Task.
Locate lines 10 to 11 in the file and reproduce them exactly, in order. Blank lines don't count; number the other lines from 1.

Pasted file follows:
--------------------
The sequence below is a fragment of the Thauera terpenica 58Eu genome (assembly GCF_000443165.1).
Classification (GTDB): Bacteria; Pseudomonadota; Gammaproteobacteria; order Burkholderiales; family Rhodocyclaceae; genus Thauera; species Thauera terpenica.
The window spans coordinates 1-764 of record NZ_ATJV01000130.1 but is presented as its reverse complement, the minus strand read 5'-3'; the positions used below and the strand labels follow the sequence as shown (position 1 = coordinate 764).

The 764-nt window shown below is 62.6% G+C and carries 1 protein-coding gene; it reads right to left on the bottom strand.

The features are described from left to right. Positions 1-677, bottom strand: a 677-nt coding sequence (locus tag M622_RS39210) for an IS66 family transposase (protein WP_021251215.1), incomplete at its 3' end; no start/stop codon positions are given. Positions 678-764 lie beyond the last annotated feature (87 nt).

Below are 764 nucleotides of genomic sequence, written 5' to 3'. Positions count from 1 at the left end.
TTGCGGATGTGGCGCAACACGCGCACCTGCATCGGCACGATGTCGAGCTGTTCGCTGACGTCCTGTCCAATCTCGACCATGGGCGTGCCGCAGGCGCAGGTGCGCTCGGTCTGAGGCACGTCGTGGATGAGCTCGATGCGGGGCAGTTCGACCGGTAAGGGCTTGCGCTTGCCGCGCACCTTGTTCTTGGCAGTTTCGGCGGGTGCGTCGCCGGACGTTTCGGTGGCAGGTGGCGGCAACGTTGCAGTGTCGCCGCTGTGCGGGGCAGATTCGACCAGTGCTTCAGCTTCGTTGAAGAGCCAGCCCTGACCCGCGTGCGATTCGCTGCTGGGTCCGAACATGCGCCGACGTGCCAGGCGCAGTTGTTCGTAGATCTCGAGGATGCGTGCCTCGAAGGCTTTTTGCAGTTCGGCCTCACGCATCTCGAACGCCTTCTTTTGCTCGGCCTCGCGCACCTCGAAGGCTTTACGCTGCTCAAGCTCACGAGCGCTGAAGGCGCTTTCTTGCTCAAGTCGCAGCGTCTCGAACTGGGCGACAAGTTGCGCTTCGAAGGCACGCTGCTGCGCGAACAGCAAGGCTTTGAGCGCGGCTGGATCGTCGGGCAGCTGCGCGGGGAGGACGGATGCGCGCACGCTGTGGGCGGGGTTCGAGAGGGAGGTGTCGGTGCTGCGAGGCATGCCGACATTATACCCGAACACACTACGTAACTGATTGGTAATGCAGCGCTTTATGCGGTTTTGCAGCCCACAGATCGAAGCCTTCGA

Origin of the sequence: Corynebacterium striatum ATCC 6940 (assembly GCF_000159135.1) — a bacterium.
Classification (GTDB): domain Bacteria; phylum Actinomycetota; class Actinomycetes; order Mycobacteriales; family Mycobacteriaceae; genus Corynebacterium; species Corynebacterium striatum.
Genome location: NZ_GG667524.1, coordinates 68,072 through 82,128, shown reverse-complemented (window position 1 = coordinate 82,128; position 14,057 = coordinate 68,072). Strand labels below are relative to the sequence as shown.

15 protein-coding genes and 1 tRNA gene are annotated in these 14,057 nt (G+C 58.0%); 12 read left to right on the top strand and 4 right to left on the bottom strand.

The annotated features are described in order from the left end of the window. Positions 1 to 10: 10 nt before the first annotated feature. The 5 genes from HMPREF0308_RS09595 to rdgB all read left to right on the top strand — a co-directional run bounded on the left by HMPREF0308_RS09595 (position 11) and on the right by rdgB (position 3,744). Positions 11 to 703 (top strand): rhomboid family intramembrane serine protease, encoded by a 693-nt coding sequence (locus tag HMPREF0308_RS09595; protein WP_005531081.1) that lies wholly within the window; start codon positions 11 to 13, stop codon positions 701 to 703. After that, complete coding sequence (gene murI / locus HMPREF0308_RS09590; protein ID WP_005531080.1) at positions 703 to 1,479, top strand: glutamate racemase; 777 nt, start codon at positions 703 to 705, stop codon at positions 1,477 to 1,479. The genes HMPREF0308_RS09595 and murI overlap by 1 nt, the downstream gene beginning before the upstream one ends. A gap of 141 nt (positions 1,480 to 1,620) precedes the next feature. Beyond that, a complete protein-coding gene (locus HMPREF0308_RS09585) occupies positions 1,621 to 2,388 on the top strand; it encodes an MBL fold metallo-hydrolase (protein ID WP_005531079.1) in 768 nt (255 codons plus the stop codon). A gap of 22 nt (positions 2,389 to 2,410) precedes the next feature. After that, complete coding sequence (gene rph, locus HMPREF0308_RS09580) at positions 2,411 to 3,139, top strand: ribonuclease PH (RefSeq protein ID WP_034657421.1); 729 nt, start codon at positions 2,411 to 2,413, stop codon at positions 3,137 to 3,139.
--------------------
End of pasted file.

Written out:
Genome location: NZ_GG667524.1, coordinates 68,072 through 82,128, shown reverse-complemented (window position 1 = coordinate 82,128; position 14,057 = coordinate 68,072). Strand labels below are relative to the sequence as shown.

15 protein-coding genes and 1 tRNA gene are annotated in these 14,057 nt (G+C 58.0%); 12 read left to right on the top strand and 4 right to left on the bottom strand.